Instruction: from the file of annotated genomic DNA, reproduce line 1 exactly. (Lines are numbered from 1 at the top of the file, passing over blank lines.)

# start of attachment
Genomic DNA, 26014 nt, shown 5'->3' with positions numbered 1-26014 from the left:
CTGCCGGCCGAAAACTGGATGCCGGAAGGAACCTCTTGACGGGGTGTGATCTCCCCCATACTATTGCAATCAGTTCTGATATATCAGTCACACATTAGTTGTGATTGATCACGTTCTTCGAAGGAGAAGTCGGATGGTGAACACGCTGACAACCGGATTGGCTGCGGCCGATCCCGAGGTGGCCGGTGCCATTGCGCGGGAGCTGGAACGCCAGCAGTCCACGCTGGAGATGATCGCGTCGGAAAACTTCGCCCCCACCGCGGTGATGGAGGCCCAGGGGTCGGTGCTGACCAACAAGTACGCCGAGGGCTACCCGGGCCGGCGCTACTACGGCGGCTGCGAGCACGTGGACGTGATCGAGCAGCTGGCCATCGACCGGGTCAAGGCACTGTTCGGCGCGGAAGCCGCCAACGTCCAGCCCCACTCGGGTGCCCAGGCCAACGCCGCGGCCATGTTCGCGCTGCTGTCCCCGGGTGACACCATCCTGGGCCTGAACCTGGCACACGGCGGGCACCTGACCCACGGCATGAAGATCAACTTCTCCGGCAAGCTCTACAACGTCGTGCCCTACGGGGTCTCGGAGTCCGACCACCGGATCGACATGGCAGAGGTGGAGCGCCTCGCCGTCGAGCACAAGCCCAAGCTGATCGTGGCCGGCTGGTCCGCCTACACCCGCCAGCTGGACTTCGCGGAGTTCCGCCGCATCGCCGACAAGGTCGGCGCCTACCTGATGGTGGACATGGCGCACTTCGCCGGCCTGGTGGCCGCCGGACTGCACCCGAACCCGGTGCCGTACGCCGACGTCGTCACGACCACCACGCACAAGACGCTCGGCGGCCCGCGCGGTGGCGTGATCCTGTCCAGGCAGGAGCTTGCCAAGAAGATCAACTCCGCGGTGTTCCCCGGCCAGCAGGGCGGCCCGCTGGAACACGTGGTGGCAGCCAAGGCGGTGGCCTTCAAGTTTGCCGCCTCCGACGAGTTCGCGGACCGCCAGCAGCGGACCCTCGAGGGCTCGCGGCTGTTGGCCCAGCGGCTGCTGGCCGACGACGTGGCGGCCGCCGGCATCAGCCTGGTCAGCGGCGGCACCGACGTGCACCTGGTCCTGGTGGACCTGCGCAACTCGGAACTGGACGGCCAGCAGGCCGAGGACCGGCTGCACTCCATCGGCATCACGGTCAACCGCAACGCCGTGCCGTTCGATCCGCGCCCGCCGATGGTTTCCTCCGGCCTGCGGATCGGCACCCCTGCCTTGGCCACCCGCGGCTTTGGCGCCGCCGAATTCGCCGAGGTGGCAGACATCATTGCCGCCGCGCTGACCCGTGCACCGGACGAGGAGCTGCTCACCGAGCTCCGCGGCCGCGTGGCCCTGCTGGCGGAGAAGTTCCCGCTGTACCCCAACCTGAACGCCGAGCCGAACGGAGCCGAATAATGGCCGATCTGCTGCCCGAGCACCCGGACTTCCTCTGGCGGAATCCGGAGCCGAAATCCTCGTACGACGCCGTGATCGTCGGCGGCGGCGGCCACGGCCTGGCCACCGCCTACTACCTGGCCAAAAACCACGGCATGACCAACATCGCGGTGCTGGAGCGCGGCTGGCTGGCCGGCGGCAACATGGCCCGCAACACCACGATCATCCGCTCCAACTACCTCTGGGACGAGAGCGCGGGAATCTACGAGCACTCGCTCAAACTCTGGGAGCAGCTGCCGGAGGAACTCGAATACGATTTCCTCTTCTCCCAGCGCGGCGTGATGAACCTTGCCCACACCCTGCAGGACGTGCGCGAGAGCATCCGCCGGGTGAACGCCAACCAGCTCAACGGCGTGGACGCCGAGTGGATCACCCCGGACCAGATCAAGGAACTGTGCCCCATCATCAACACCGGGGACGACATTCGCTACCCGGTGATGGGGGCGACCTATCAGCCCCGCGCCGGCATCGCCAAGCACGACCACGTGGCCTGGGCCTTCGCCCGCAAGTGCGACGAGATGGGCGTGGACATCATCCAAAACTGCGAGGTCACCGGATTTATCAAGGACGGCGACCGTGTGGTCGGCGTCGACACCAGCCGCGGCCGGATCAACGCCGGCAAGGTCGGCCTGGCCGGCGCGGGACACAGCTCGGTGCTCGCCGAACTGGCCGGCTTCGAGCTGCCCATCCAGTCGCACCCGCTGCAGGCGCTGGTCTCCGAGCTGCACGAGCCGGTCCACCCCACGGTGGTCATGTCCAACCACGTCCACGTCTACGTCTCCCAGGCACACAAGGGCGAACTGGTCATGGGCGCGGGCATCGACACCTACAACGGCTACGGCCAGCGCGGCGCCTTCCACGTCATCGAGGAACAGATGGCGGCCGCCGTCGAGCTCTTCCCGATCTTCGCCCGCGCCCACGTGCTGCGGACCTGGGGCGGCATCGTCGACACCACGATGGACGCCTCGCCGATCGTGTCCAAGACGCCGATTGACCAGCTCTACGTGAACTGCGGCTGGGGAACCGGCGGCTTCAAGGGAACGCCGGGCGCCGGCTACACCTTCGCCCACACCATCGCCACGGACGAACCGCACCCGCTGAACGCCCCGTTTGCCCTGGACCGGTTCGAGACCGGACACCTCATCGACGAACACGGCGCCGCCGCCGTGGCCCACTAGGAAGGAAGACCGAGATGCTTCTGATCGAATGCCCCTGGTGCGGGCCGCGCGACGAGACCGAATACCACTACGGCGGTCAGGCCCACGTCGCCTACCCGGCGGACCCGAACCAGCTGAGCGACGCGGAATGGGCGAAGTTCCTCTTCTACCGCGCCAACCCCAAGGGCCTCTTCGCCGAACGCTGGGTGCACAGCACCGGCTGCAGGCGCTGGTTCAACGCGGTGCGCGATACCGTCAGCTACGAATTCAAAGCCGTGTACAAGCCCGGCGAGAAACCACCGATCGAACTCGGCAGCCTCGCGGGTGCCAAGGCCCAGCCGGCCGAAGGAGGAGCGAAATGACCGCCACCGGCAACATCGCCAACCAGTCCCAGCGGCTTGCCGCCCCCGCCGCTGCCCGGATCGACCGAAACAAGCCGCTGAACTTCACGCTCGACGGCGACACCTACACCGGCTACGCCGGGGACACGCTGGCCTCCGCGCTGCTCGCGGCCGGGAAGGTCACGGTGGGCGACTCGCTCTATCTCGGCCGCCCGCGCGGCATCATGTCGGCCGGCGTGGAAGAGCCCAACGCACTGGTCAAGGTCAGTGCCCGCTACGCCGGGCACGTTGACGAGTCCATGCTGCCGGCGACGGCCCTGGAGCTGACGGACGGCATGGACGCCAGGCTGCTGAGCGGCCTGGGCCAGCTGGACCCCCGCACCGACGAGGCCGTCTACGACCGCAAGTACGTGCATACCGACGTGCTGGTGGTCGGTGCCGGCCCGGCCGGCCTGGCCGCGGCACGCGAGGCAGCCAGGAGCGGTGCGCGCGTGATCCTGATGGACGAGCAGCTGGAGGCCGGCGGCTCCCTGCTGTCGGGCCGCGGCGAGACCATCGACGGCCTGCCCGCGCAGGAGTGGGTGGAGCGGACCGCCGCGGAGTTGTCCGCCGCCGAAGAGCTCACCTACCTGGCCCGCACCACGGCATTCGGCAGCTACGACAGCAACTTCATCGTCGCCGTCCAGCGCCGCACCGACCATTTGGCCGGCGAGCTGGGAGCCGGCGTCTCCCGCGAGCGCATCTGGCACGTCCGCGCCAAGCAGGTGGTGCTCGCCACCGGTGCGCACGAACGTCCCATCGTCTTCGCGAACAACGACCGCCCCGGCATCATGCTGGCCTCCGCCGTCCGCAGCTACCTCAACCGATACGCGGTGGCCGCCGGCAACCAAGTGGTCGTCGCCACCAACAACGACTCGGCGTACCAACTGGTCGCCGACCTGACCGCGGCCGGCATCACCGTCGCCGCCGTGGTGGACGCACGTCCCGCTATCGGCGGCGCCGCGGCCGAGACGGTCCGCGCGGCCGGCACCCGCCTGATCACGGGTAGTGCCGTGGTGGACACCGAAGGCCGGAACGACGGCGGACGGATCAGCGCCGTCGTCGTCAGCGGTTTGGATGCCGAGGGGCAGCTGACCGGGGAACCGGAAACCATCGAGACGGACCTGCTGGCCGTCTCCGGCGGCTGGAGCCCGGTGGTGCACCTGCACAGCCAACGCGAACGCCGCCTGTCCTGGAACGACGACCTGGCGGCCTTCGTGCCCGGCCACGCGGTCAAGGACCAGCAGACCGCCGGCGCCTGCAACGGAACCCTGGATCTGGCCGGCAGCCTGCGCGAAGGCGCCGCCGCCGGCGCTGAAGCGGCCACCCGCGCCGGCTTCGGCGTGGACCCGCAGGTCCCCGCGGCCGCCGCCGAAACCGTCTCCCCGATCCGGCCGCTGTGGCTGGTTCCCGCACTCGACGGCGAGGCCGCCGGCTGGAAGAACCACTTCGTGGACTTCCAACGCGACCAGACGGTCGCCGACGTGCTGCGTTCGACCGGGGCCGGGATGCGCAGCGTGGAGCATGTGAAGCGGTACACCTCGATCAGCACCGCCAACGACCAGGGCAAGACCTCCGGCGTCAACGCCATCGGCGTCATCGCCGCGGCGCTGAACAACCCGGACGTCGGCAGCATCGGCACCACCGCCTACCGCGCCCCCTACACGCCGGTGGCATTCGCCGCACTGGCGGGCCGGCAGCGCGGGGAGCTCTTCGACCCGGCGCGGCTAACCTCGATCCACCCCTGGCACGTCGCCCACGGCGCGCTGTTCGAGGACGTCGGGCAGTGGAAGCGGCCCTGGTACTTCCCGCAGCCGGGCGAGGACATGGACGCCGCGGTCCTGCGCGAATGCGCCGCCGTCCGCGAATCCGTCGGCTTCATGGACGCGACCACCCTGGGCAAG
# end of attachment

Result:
Genomic DNA, 26014 nt, shown 5'->3' with positions numbered 1-26014 from the left: